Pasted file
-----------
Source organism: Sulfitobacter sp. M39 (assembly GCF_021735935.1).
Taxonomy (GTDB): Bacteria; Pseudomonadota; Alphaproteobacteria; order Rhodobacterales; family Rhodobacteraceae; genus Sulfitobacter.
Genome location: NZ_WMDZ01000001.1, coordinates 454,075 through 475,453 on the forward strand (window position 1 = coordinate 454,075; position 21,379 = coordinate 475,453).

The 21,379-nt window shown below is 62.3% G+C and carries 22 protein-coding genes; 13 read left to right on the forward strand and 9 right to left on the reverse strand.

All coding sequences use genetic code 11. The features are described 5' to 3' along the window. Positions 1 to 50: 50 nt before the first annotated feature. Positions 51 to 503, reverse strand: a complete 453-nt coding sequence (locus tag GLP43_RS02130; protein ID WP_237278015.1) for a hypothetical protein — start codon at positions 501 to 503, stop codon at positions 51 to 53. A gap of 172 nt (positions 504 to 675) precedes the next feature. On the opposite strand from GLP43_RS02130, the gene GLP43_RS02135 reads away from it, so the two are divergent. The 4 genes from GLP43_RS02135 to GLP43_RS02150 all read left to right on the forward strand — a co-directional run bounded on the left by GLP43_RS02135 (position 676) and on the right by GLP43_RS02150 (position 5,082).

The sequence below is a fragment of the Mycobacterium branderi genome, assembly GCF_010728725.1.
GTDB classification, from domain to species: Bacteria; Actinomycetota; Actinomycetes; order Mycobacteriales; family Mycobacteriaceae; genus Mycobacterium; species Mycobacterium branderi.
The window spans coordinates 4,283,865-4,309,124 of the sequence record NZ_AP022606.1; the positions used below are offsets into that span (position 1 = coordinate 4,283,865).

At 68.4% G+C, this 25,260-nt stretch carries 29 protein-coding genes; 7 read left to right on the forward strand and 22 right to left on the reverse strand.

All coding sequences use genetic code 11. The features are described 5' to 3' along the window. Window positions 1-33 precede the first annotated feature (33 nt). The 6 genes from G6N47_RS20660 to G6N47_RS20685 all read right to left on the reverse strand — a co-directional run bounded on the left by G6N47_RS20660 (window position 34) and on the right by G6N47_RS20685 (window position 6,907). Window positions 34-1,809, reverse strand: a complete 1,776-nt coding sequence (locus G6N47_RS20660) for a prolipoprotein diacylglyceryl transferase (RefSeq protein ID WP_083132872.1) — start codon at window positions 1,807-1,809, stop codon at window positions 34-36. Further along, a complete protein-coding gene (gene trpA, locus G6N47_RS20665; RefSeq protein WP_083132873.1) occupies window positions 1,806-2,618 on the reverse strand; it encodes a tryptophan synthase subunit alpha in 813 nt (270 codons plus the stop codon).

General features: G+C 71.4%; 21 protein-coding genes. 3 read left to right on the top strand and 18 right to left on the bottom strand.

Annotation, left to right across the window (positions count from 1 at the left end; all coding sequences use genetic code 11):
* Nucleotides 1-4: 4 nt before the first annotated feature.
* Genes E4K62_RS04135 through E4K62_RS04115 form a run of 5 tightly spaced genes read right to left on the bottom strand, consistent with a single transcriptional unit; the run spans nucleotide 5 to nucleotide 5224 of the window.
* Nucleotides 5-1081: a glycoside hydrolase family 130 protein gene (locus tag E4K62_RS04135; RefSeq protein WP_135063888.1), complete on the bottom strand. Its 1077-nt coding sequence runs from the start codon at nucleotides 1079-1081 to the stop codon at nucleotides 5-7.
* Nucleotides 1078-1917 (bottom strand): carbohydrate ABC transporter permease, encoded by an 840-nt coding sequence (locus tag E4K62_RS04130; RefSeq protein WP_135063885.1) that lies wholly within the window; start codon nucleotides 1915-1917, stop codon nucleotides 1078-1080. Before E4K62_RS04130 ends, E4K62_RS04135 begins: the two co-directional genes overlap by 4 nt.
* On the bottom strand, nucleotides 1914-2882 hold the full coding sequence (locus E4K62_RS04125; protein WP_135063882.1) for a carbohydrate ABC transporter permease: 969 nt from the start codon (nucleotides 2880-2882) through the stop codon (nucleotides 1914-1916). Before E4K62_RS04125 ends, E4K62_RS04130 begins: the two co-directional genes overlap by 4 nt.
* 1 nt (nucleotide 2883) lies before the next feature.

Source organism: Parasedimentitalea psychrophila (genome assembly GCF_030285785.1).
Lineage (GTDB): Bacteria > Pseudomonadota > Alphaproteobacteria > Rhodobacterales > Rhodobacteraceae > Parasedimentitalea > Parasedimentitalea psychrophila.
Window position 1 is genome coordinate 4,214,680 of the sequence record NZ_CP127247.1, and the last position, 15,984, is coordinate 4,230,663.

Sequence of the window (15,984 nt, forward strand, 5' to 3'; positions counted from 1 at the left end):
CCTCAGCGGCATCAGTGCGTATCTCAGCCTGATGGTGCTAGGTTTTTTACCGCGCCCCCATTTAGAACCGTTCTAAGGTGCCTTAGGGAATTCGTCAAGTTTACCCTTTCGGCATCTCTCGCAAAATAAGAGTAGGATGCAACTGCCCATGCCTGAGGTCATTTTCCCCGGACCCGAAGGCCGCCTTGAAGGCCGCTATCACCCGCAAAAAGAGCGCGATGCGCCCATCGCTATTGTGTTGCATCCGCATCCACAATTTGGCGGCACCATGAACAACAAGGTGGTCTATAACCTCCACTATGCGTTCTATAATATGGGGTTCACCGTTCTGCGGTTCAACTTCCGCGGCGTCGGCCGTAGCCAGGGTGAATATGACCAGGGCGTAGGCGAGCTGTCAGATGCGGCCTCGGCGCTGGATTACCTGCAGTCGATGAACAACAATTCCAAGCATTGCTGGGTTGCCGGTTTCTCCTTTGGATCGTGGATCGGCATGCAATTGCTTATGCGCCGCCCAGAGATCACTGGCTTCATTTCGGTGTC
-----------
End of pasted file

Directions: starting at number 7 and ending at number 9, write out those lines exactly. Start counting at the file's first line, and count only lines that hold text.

GTDB classification, from domain to species: Bacteria; Actinomycetota; Actinomycetes; order Mycobacteriales; family Mycobacteriaceae; genus Mycobacterium; species Mycobacterium branderi.
The window spans coordinates 4,283,865-4,309,124 of the sequence record NZ_AP022606.1; the positions used below are offsets into that span (position 1 = coordinate 4,283,865).

At 68.4% G+C, this 25,260-nt stretch carries 29 protein-coding genes; 7 read left to right on the forward strand and 22 right to left on the reverse strand.